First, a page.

It's not enough to keep guests shaded, on hot summer days you'll also want to make sure guests stay hydrated. I plan for 8 ounces of water per hour per person. You can keep coolers full of bottled water readily accessible or stage 5-gallon cooler/dispenser on table tops with disposable cups.
If you're planning an all day event or a full afternoon and evening, you need to provide plenty of outdoor seating. We always incorporate a barbecue and potluck, so we settled on picnic tables. We made 7 for under $300 but if you don't want to make them yourself, you can buy sturdy 6′ picnic tables for under $200 each – WAY cheaper than patio furniture sets that seat the same number of people.
You can also ask guests to bring their camping chairs or you can rent folding chairs from a local party rental store.
You might have noticed the tin pails on each table in the picture above. Those are citronella candles to help keep mosquitoes from eating my guests while they eat their dinner. If you look closely, you might also see tiki torches lining the patio and our volleyball and badminton courts. I also use a lot of natural insect repellents.
Our bigger problem at our outdoor parties is flies! To keep flies away from the buffet, we hang fly traps from the awning and position an oscillating fan near the food table.
Do yourself, your guests, and your neighbors a favor and make a parking plan before the invitations go out. If there are designated guest parking spots in your community, make sure to communicate their location to your guests on the invitation. Give your neighbors a heads-up so that they will be expecting a lot of cars lining the street on party day. Move your own vehicles a block or two away to free up space in your driveway and to make it easy for you to get out to pick up emergency provisions (if needed) during the party.
No matter how well you prepare your outdoor space, your guests will need to head indoors for a variety of reasons (e.g. to use the bathroom, to cool off, to rinse off a child's sticky hands). If you want to limit indoor access, make sure to close doors to rooms you want to remain off limits. Also, be sure to stock items guests will likely need in obvious places to keep them from wandering the house or opening all your cabinets and drawers in search of things. For example:
- Keep extra rolls of toilet paper stacked neatly in the restroom
- Keep paper towel rolls on the kitchen counter
- Have towels or rags draped over a chair near the door leading in and out of the house
- Keep a first aid kit outside on a table so guests can easily tend to minor cuts or scrapes
If you are hosting a potluck, some guests might bring dishes in slow cookers. Set up a power strip on the food table where they can plug in their crockpots to keep the dishes heated.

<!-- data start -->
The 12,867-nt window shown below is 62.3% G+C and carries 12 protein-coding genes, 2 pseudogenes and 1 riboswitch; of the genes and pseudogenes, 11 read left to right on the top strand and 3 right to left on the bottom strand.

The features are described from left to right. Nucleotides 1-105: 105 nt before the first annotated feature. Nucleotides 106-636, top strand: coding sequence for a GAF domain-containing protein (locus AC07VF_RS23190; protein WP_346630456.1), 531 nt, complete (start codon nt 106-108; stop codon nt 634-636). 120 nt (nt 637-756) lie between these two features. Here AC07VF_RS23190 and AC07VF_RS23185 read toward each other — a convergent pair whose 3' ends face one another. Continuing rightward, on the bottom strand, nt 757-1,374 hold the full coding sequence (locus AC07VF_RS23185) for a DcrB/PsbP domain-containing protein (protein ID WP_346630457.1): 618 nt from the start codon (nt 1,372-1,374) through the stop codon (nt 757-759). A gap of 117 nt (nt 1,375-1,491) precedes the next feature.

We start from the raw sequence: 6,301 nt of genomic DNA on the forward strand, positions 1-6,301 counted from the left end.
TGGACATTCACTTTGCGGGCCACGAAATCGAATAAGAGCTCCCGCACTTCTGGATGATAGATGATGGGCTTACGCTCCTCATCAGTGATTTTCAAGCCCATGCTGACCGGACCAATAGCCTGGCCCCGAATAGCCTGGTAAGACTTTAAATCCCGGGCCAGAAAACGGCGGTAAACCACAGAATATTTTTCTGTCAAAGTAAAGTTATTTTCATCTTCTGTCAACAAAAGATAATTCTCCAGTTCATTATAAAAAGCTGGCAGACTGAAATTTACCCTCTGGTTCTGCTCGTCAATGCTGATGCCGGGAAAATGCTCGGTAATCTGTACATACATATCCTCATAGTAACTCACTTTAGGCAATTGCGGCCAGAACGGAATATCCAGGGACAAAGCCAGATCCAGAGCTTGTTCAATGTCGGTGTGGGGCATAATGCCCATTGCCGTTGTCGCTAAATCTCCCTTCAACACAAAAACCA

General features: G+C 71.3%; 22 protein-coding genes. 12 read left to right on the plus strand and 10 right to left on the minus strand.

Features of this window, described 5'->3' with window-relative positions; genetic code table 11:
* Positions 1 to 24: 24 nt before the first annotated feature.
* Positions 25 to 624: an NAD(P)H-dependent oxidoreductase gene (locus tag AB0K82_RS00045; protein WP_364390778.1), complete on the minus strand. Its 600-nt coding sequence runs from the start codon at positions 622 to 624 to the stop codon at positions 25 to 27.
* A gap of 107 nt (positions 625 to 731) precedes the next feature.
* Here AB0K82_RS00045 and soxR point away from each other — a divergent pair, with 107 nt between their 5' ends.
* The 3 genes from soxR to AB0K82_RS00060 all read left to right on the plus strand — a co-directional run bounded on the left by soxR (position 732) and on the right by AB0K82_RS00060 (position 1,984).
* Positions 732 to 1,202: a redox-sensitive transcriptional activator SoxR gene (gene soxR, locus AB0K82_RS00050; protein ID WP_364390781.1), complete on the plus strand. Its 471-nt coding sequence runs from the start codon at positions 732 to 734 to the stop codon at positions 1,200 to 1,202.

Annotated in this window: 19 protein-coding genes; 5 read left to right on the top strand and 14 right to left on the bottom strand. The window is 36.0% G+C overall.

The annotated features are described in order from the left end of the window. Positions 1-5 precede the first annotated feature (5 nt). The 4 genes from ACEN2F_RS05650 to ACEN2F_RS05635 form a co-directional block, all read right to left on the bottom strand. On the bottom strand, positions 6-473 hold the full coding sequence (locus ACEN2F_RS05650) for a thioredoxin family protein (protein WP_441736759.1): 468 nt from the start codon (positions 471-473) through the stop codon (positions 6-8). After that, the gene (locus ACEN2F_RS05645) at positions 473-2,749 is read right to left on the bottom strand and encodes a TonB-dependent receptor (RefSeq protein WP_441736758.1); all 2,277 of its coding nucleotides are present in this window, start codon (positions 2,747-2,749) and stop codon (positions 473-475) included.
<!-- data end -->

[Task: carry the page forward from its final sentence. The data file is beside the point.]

If you are setting up fans to help keep flies away from the food and/or to keep guests cool, be sure to position them so that guests won't trip on the power cords.
Also, you'll probably want to set up a stereo, radio or bluetooth speaker system to provide background music. Make sure you've planned a place to position it that not only broadcasts the sound well, but that is also close to a power source and free from the risk of accidental spills or drops.
Speaking of music, I'm a huge fan of using prepared playlists that I can set and forget. Both Pandora and Spotify have “4th of July” playlists full of family-friendly, patriotic tunes.
To free me up to set up all of the activities, for our parties I always provide all of the drinks as well as burgers, hot dogs, buns, and condiments. This way I don't have to do any meal prep ahead of time. I ask my guests to bring their favorite appetizer, side dish, or dessert. Another benefit of going potluck is that clean-up after the event is a breeze since your guests take most of the dirty dishes home with them.
If I make anything, I stick with fruit and veggies so that I know there will be at least one healthy snack available and because I won't feel guilty eating up all the leftovers the next day. This patriotic fruit platter with pineapple fruit dip adds patriotic flair to the buffet table and is a refreshing snack too.
This watermelon pizza is also a fun one for the kids.
More 4th of July Ideas
If you're looking for even more ideas to make Independence Day extra special, you might want to check out some of these 4th of July posts I've shared in the past.
Want to skip the elaborate task of hosting a huge party? Have your friends meet you at a local park for a 4th of July picnic before the fireworks show. I share all of my tips for enjoying an Independence Day picnic in The Essential Guide to a Stress-Free 4th of July Picnic.
Also, check out my favorite 4th of July Family Activities. There are plenty of ways to enjoy the day as a family that are fun for everyone.